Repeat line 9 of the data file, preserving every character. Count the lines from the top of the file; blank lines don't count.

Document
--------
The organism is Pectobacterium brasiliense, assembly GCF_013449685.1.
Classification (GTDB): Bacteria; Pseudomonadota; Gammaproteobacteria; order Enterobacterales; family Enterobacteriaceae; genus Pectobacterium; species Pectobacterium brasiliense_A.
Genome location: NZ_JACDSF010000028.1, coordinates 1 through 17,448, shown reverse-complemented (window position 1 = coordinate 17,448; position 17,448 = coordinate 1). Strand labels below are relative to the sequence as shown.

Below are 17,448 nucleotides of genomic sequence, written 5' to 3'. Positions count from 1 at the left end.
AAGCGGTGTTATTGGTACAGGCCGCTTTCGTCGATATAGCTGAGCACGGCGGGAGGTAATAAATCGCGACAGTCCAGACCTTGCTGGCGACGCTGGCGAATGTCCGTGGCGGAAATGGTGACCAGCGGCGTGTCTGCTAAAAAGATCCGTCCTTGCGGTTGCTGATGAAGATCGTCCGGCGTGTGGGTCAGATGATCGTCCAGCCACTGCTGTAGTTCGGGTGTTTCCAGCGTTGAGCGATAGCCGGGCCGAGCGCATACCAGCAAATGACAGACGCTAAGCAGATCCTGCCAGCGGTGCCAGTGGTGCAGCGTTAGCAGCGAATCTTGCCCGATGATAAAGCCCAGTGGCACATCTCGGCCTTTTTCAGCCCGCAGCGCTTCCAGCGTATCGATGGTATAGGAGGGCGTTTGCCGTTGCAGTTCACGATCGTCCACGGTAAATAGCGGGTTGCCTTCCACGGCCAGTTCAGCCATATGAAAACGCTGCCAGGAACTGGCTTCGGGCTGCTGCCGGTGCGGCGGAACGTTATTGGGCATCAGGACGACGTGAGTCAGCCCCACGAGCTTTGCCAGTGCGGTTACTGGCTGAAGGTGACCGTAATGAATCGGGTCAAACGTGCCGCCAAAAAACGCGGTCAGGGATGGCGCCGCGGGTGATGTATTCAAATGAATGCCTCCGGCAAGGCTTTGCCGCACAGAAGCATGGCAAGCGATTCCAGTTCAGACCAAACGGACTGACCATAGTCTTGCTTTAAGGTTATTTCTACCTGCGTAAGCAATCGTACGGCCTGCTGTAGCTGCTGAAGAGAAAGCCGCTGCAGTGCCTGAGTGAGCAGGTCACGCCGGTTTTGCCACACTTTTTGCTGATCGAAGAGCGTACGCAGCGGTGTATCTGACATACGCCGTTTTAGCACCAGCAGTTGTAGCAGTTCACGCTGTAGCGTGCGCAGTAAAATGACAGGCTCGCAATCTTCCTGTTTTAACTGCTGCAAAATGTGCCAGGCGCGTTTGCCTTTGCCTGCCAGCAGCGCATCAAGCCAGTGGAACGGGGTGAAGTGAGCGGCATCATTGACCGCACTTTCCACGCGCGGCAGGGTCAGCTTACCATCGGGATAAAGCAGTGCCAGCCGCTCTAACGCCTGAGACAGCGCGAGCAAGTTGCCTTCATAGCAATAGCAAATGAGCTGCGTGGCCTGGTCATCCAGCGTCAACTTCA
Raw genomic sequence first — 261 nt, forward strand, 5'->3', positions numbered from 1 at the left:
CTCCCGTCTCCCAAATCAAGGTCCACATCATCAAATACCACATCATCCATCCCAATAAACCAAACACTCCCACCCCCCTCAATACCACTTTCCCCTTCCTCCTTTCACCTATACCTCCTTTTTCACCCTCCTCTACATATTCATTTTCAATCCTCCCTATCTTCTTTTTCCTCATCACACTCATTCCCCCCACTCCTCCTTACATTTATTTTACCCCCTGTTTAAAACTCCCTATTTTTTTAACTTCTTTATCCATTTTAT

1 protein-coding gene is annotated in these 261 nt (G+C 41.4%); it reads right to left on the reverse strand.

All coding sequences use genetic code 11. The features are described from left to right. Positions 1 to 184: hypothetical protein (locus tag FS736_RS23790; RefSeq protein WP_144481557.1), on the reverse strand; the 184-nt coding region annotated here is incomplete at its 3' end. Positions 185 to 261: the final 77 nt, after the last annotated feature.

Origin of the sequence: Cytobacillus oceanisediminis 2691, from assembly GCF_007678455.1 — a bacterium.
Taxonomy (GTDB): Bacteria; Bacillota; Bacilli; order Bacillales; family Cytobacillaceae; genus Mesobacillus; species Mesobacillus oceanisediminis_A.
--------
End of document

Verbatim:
All coding sequences use genetic code 11. The features are described from left to right. Positions 1 to 184: hypothetical protein (locus tag FS736_RS23790; RefSeq protein WP_144481557.1), on the reverse strand; the 184-nt coding region annotated here is incomplete at its 3' end. Positions 185 to 261: the final 77 nt, after the last annotated feature.